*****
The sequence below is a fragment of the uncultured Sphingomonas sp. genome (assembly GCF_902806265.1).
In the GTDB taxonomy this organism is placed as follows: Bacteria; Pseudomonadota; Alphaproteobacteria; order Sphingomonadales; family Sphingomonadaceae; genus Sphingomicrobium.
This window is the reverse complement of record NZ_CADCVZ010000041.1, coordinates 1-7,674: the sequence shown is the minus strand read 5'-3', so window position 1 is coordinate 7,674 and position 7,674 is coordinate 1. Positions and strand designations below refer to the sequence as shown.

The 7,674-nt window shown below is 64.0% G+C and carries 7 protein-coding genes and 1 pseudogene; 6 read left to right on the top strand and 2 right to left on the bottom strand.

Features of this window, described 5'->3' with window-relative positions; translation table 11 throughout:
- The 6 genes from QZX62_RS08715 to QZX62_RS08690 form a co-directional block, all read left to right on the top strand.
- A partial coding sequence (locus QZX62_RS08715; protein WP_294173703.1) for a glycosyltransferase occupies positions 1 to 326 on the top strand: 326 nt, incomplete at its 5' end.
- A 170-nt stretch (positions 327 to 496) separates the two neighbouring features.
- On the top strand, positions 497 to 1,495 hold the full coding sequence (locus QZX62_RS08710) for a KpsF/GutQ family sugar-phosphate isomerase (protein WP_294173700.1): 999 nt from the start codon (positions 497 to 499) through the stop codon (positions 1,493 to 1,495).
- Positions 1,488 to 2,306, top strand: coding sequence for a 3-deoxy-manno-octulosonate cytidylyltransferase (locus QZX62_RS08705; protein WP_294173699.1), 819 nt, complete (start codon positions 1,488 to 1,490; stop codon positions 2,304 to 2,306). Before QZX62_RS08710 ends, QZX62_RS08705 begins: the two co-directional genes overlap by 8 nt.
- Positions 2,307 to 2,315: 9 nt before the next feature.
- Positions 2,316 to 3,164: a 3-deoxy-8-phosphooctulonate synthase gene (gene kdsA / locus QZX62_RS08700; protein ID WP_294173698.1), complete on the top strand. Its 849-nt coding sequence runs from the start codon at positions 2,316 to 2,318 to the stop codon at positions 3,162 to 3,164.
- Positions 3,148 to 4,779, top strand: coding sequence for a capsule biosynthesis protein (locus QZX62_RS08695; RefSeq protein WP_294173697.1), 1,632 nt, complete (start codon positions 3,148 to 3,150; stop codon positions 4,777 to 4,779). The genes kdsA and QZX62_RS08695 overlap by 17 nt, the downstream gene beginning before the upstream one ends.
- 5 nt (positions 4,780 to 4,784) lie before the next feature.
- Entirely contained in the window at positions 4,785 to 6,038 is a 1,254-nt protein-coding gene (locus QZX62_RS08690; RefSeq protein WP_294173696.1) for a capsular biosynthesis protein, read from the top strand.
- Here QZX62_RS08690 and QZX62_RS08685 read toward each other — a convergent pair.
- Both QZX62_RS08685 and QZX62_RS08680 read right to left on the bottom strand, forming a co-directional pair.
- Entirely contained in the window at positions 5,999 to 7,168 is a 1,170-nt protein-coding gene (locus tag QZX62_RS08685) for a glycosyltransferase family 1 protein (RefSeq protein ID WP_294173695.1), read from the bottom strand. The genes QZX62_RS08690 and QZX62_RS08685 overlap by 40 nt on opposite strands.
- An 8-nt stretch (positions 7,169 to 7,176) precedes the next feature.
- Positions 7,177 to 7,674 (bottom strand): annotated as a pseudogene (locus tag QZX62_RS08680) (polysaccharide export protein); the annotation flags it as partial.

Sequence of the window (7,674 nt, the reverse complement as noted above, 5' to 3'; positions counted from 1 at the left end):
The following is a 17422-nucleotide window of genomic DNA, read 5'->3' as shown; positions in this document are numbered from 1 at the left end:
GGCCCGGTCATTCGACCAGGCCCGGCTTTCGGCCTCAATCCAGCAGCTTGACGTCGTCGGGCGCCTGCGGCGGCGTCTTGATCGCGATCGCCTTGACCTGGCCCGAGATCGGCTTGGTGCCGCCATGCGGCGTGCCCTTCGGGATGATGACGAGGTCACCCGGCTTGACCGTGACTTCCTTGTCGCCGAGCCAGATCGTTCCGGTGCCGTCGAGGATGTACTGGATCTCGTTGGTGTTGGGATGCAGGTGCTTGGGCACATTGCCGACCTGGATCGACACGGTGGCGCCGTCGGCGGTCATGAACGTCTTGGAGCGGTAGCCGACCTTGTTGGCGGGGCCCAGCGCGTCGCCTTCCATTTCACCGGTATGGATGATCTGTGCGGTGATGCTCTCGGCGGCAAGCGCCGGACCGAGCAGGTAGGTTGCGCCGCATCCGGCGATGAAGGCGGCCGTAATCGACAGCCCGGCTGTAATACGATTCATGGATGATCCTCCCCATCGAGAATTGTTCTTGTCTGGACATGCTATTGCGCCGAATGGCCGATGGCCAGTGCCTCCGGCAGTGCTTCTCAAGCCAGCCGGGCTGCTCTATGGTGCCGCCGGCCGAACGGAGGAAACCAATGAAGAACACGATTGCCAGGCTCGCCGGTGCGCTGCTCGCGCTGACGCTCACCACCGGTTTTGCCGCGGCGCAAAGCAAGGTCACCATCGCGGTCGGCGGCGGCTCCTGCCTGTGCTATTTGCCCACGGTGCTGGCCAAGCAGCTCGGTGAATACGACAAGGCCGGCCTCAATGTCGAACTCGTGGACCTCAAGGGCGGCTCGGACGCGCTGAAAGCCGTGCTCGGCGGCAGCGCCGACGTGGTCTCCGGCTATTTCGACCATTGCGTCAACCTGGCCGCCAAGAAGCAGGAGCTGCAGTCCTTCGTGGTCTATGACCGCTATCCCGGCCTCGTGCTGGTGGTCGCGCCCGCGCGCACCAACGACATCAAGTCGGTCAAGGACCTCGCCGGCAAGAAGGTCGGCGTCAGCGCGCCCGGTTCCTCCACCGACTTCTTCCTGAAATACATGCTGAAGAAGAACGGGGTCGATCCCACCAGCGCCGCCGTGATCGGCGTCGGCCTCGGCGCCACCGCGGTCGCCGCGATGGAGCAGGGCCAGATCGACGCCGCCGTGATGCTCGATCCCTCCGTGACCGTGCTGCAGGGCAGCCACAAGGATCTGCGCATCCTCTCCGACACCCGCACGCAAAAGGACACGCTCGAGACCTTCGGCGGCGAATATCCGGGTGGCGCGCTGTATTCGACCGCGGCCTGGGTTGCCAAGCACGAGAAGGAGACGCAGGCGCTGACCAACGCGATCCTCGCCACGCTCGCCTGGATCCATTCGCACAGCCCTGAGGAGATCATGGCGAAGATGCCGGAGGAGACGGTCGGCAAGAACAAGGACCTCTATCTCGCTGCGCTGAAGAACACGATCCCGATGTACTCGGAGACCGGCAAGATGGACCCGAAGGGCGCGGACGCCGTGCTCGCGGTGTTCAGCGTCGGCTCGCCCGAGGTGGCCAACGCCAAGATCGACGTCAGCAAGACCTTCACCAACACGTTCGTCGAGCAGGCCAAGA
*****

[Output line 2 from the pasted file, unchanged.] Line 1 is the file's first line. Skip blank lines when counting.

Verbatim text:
In the GTDB taxonomy this organism is placed as follows: Bacteria; Pseudomonadota; Alphaproteobacteria; order Sphingomonadales; family Sphingomonadaceae; genus Sphingomicrobium.